Media Coverage of the Updated Simpson-Bowles Deficit Reduction Proposal
Erskine Bowles and Alan K. Simpson, the deficit-cutting duo who have been trying for three years to broker a budget deal, are back in Washington with a new message for the nation’s policymakers: You’ve done the easy stuff. You’ve done the stupid stuff. Now it’s time to get serious.
The bipartisan pair are seeking to outline the elusive middle ground between the parties’ positions on deficit reduction, and continue to refine an alternative federal budget that few lawmakers have endorsed. Bowles said in an interview that they are trying to demonstrate what’s possible and absorb criticism so they can catalyze a deal.
That $2.7 trillion (which the White House estimates to be $2.5 trillion) does not include the forced budget cuts -- also known as "sequestration" -- that went into effect last month. Bowles and Simpson call those cuts "mindless" and think they threaten the economic recovery. Consequently, they propose canceling 70% of the cuts for this year and next. Similarly, they recommend delaying most of their plan's deficit reduction until 2016.
The plan released Thursday night by former Clinton White House chief of staff Erskine Bowles and former Sen. Alan Simpson, R-Wyo., would lop more than $5 trillion from deficits over the upcoming decade when combined with the deficit-cutting steps enacted in fits and starts since his 2010 proposal. It's unclear what impact the updated plan will have on a capital that's bitterly split over taxes, spending and government debt. The initial Bowles-Simpson plan won warm reviews from deficit hawks but got a chilly reception from Obama and much of the rest of official Washington for its tough mix of tax increases and cuts to benefits programs like Medicare and Social Security.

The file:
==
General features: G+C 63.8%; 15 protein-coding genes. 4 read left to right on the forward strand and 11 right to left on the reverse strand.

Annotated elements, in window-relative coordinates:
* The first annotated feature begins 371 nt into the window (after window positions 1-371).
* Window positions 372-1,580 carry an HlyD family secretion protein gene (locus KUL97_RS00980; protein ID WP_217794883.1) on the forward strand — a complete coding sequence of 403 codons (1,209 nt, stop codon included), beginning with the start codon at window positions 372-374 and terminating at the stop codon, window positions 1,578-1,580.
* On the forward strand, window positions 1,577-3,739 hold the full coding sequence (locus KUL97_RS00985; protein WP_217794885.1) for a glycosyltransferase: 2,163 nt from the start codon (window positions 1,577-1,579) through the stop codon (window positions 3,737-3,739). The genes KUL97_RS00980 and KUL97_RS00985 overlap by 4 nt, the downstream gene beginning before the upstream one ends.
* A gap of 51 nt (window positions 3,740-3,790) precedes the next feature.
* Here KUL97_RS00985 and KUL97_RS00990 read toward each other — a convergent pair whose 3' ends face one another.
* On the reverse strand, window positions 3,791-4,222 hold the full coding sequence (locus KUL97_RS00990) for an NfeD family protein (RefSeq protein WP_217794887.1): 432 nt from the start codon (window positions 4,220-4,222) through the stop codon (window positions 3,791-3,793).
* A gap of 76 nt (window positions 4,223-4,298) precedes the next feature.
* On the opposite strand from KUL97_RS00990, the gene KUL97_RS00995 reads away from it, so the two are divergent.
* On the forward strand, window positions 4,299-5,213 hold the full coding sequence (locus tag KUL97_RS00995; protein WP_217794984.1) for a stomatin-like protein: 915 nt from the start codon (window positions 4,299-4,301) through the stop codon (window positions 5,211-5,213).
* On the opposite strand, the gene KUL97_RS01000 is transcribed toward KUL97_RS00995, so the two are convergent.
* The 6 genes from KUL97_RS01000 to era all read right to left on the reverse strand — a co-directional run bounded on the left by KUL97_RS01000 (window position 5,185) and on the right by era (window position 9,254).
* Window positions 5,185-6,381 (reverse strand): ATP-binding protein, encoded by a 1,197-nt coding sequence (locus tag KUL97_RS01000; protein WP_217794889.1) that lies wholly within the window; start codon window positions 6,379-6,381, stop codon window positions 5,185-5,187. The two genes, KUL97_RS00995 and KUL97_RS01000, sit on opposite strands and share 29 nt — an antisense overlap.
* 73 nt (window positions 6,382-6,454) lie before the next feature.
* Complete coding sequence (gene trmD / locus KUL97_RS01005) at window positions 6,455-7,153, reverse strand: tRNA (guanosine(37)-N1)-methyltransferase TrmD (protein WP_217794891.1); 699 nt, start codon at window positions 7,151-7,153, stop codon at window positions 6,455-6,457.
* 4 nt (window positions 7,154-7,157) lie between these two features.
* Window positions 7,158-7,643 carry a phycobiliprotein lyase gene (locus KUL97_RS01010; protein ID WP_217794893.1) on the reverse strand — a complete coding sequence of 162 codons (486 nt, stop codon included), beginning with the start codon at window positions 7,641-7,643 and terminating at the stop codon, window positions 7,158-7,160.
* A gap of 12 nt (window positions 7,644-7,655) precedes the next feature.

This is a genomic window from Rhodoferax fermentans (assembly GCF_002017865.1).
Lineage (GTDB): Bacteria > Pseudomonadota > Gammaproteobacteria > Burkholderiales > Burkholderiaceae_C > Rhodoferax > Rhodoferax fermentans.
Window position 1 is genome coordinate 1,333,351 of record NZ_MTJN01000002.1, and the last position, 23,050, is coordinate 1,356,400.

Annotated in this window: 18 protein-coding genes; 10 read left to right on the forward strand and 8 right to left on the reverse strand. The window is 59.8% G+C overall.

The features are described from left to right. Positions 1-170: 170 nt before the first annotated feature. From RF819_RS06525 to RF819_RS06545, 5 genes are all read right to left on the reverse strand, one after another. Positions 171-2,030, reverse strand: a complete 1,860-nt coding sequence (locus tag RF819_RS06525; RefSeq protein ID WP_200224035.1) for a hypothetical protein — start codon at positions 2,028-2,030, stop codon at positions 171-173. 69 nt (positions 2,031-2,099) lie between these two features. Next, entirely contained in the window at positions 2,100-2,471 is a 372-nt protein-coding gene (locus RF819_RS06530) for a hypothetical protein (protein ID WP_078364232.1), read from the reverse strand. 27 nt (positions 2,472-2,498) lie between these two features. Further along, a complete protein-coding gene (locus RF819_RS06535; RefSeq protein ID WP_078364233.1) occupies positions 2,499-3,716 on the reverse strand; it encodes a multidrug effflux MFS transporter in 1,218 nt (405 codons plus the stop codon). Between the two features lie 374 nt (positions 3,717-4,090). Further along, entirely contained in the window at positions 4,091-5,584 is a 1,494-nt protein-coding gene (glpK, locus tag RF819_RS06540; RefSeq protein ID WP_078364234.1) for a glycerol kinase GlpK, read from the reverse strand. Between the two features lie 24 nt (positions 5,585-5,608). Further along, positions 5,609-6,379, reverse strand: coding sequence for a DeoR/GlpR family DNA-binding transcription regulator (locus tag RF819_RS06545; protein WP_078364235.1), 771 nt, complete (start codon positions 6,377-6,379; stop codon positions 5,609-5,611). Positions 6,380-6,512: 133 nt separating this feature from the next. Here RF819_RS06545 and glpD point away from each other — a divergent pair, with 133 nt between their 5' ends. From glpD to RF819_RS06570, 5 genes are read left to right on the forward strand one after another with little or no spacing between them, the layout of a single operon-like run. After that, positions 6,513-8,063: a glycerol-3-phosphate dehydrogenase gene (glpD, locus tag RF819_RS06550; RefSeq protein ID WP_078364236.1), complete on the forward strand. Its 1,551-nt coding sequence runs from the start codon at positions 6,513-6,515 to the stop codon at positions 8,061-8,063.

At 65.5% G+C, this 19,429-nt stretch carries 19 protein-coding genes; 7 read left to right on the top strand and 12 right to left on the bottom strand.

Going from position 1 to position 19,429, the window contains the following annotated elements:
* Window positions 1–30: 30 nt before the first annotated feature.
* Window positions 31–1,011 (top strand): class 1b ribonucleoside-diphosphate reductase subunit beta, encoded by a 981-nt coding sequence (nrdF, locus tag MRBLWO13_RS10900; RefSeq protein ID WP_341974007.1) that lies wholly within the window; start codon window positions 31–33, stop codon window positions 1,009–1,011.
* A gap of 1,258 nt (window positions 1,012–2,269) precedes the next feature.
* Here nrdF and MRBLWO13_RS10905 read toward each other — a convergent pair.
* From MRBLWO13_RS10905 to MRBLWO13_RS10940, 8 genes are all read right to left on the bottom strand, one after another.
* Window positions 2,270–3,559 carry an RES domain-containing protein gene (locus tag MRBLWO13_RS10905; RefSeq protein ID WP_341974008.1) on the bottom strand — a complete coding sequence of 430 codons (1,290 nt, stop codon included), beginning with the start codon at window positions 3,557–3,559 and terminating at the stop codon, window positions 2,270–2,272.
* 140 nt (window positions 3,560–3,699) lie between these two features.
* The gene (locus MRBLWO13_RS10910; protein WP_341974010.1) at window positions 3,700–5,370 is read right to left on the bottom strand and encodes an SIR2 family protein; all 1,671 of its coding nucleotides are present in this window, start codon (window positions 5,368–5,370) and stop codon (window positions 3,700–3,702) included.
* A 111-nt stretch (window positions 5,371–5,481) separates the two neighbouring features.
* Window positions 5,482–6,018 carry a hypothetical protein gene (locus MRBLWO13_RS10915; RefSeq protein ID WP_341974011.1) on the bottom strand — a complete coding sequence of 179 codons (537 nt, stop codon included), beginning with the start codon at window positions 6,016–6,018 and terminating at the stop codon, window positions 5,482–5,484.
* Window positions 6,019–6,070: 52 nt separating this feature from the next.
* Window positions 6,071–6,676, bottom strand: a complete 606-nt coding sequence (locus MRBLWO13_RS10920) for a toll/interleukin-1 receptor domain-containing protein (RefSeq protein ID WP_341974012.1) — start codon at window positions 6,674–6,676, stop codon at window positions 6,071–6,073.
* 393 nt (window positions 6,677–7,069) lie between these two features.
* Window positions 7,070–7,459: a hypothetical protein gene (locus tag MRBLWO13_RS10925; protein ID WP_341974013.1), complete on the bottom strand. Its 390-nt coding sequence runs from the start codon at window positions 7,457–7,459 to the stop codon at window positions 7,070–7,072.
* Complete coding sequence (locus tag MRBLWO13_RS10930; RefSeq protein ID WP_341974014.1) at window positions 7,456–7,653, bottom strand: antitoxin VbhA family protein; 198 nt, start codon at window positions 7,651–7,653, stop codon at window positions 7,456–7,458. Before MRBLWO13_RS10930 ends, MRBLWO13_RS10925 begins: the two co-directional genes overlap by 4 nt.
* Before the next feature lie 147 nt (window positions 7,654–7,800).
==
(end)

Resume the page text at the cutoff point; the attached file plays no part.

Last week, Erskine Bowles and Alan Simpson, co-chairs of the Moment of Truth Project, released a new budget plan, titled “A Bipartisan Path Forward to Securing America’s Future.” This updated plan is the latest attempt by these two men to restore some sanity to our nation’s fiscal situation. While it leaves much to be desired, the plan is a step in the right direction as Congress moves into yet another phase of the ongoing budget debate.
Congress has "one last good chance" to reach a grand bargain on the deficit this summer, the former chairmen of President Obama’s fiscal commission said Friday. Erskine Bowles and Alan Simpson on Friday released a new version of their fiscal plan and said the fight over an increase in the debt ceiling gives lawmakers a narrow window to act.
The names Alan Simpson and Erskine Bowles have become synonymous with deficit-cutting, as the two men have been calling for spending cuts and revenue increases for years. Now the men who headed up President Barack Obama's 2010 National Commission on Fiscal Responsibility and Reform are once again leading the fiscal policy discussion, with another deficit-cutting plan. But in a politically polarized Washington, it could easily fall on deaf ears as in years past, even from these two highly respected men.
Simpson-Bowles remains a potent brand to some in Washington, and the two argue their plan provides the building blocks for a “principled compromise."
Mr Bowles and Alan Simpson, a former Republican senator from Wyoming who also co-chaired the 2010 fiscal panel, are leading the charge from the outside to push Congress and the White House into a “grand bargain” compromise on deficit reduction. On Friday, they presented a revised plan that would bring the US debt to gross domestic product down from 73 per cent to 69 per cent in 2023. Mr Bowles and Mr Simpson said in their report that on the current fiscal path – without new congressional action – the US will hit 79 per cent of GDP in a decade, and more than 100 per cent of the economy in 2035. Mr Bowles said their goal was to see Mr Obama and Congress converge on a plan by early August when they will need to agree to raise the US debt limit or face the possibility of default. He noted there had been some positive signs about the chances for compromise following Mr Obama’s budget proposal and his decision to step up engagement with Republicans on fiscal matters.